The 4D56 is a notable diesel engine produced by Mitsubishi, which gained popularity in the 1980s and onwards. Here are the key details and various iterations of the engine:
Characteristics Of 4D56 Engine
|Production||Kyoto Engine Plant||Hyundai Ulsan Plant|
|Engine Make||4D5/Astron||Hyundai D4B|
|Years of Manufacture||1986-present||1986-present|
|Cylinder Block Material||Cast Iron||Cast Iron|
|Number of Cylinders||4||4|
|Valves per Cylinder||2||4|
|Piston Stroke, mm||95||95|
|Cylinder Diameter, mm||91.1||91.1|
|Compression Ratio||21.0 (4D5/Astron)
17.0 (Hyundai D4B)
16.5 (Hyundai D4B)
|Engine Capacity, cc||2477||2477|
|Engine Power, hp/rpm||74/4200 (4D5/Astron)
84/4200 (Hyundai D4B)
90/4200 (Hyundai D4B)
104/4300 (Hyundai D4B)
114/4000 (Hyundai D4B)
136/4000 (Hyundai D4B)
178/4000 (Hyundai D4B)
178/4000 (Hyundai D4B)
|Torque, Nm/rpm||142/2500 (4D5/Astron)
201/2000 (Hyundai D4B)
197/2000 (Hyundai D4B)
240/2000 (Hyundai D4B)
247/2000 (Hyundai D4B)
324/2000 (Hyundai D4B)
350/1800 (Hyundai D4B)
400/2000 (Hyundai D4B)
|Environmental Standards||Euro 2||Euro 3, Euro 4, Euro 5|
|Turbocharger||IHI RHF4 (4D5/Astron)||MHI TD04-09B (Hyundai D4B)
MHI TD04-11G (Hyundai D4B)
MHI TF035HL (Hyundai D4B)
|Engine Weight, kg||204.8 (D4BF)||226.8 (D4BH)|
|Fuel Consumption (L200)||City: 10.7 l/100 km, Highway: 7.5 l/100 km, Mixed: 8.7 l/100 km|
|Oil Consumption, g/1000 km||Up to 1000|
|Engine Oil||5W-30, 10W-30, 10W-40, 15W-40|
|Oil Capacity, l||6.5|
|Recommended Oil Change, km||15,000 km (or better 7,500 km)|
|Engine Operating Temperature, degrees||90|
|Engine Life, thousand km||According to the plant: —||In practice: 350+|
|Tuning, hp||Potential: —||Without Loss of Resource: —|
|The Engine was Installed In||Mitsubishi L200/Triton, Mitsubishi Pajero, Mitsubishi Pajero Sport/Challenger, Mitsubishi Delica, Mitsubishi Space Gear, Mitsubishi Strada, Hyundai Galloper, Hyundai Grace, Hyundai Porter, Hyundai Starex, Hyundai Terracan, Kia Bongo|
- Cylinder Block: The 4D56 engine featured a cast iron cylinder block with four cylinders arranged in an in-line configuration. Inside the block, it had a forged crankshaft with a piston stroke of 95 mm and was equipped with two balancer shafts for reduced vibrations. The connecting rods had a length of 158 mm, and the pistons had a compression height of 48.7 mm, resulting in a total working volume of 2.5 liters.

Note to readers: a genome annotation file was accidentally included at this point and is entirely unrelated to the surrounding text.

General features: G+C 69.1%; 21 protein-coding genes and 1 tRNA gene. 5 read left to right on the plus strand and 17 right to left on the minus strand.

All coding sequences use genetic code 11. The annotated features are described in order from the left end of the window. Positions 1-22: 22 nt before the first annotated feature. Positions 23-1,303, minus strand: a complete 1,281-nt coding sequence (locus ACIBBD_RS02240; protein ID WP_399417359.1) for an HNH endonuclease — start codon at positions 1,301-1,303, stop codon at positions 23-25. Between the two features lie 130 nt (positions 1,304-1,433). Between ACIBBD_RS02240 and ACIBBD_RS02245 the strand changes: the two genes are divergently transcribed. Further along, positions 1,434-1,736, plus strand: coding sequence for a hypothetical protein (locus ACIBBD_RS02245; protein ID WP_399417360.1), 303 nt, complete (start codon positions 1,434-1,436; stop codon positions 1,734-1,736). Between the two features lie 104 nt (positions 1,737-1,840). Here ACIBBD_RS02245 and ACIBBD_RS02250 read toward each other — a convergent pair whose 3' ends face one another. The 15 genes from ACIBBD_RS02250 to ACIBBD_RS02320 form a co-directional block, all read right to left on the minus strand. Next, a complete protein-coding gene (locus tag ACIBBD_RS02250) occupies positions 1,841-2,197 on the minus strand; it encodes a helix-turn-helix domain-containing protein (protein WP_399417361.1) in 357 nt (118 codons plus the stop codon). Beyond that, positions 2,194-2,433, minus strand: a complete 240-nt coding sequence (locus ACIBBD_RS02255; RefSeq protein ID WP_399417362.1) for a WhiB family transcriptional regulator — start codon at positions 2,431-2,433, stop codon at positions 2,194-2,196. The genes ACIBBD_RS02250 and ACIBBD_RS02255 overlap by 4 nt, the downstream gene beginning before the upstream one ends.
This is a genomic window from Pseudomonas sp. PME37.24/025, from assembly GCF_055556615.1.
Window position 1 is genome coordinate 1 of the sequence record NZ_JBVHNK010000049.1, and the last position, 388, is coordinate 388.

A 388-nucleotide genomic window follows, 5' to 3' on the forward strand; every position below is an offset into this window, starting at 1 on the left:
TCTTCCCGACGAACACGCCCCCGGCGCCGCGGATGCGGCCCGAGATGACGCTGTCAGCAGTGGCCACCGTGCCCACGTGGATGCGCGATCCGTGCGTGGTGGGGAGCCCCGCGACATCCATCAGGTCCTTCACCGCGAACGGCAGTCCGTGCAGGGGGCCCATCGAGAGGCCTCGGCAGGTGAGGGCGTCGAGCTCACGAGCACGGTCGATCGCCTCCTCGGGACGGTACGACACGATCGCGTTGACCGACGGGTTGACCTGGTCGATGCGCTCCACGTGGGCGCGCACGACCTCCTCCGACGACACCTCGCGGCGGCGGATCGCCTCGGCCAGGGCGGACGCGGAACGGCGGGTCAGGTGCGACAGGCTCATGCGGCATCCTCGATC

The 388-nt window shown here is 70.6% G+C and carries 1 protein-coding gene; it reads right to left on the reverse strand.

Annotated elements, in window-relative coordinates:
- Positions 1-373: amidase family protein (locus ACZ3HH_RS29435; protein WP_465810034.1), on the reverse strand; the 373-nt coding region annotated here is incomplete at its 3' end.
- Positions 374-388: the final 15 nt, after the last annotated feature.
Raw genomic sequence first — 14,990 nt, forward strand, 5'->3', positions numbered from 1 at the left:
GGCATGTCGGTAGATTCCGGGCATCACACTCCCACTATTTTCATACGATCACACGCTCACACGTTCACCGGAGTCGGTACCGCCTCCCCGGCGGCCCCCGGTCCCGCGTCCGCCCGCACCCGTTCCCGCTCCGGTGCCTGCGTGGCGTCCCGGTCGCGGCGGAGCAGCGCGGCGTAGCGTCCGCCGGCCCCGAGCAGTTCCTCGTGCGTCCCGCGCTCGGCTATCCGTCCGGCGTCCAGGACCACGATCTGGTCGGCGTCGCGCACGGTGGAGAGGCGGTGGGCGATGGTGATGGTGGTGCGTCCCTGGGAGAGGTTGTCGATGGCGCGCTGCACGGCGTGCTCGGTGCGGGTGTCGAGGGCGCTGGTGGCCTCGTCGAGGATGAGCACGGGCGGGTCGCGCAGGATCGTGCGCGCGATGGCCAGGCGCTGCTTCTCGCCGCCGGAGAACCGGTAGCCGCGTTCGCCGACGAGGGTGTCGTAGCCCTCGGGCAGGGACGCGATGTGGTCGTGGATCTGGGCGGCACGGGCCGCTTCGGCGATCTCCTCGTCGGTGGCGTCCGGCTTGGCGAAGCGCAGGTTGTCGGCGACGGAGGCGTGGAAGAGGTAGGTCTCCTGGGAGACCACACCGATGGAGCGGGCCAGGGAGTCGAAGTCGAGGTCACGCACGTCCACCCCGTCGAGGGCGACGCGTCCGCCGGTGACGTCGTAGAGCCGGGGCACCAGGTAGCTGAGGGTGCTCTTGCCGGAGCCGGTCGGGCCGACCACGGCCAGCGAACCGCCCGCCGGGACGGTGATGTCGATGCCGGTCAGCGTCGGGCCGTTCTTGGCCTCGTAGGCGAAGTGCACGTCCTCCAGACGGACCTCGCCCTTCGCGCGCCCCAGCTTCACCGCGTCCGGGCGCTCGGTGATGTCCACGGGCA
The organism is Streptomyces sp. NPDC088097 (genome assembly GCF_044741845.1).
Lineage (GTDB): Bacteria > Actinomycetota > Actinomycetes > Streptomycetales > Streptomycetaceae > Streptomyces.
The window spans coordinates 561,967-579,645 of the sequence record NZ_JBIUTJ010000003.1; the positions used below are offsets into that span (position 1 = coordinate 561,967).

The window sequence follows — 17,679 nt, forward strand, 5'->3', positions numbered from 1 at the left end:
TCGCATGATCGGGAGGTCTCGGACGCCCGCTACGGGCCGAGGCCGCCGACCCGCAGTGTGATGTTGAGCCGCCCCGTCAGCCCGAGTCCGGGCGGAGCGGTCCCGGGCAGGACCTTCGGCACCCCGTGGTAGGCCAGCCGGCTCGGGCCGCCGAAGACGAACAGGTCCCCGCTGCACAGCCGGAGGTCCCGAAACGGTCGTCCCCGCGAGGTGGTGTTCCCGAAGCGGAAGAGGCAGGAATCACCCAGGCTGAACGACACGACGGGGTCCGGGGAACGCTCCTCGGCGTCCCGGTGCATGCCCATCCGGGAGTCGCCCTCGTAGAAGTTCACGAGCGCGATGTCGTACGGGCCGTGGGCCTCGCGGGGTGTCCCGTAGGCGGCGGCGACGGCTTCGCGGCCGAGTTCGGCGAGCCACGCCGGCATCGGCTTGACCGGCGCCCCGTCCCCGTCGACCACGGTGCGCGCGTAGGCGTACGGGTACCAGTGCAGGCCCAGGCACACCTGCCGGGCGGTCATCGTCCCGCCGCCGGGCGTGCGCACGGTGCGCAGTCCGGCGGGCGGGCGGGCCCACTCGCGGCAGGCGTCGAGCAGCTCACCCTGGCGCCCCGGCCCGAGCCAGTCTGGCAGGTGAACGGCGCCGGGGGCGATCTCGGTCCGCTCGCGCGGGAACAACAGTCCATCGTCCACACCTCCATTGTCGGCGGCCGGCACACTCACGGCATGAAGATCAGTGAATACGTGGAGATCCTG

- Cylinder Head: The cylinder head was made of aluminum and had vortex combustion chambers. It featured one camshaft and two valves per cylinder. The intake valves had a diameter of 40 mm, while the exhaust valves were 34 mm in diameter. The valve stem diameter was 8 mm.
- Valve Adjustment: Valve adjustment was required approximately every 15,000 kilometers. When the engine was cold, the recommended valve clearances were 0.15 mm for both intake and exhaust valves.
- Timing Drive: The camshaft was driven by a timing belt with a replacement interval of around 90,000 kilometers. Neglecting to replace the timing belt within this interval could lead to belt breakage and potential damage to the engine’s rockers.
Variants of the 4D56 Engine
- Early Naturally Aspirated Version: The initial versions of the 4D56 engine were naturally aspirated and produced around 74 hp at 4200 rpm, with torque of 142 Nm at 2500 rpm.
- Turbocharged Versions: Turbocharged versions followed, increasing power to 90 hp at 4200 rpm and torque to 197 Nm at 2000 rpm. An intercooler was added to further improve power, raising it to 104 hp at 4300 rpm and increasing torque to 240 Nm at 2000 rpm. In some cases, this engine was referred to as Hyundai D4BH.
- Common Rail Versions: The introduction of common rail fuel injection resulted in power enhancements. An engine model referred to as “DiD” delivered 114 hp at 4000 rpm and torque of 247 Nm at 2000 rpm. This version was Euro-3 compliant.
- DOHC Versions: From 2005, Mitsubishi introduced DOHC (Double Overhead Camshaft) versions with four valves per cylinder. These engines came with improved power output, such as 136 hp with 324 Nm of torque or 178 hp with 400 Nm (350 Nm for automatic transmission) of torque. The exhaust of these engines met Euro-4 and Euro-5 standards, depending on the manufacturing year.
4D56 Engine Problems and Disadvantages
- Extraneous Noise: Noise issues may be caused by a failing crankshaft pulley, which may require replacement.
- Oil Leaks: The engine is prone to oil leaks, often from various gaskets and seals including the valve cover gasket, balancer shaft seals, crankshaft seals, camshaft seal, and pan gasket.
- Engine Smoking: Unburnt fuel can cause engine smoking, often due to issues with injector nozzles.
- Cylinder Head Cracks: Cracks in the cylinder head are a common problem. Symptoms may include bubbling of antifreeze in the coolant tank.
It’s crucial to monitor and replace the balancer shaft belt every 40,000 to 50,000 kilometers to avoid potential issues.
Regular cleaning of the EGR (Exhaust Gas Recirculation) valve is advised to prevent carbon buildup.
Tuning the 4D56 Engine
Tuning an older engine like the 4D56 is not commonly recommended, but for those interested, chip tuning can be pursued to achieve power increases.
Expect power boosts of up to 70-80 Nm of torque, depending on the specific version of the engine. The maximum power achievable varies based on the engine variant, and different models can achieve anywhere from 140 hp to 210 hp after tuning.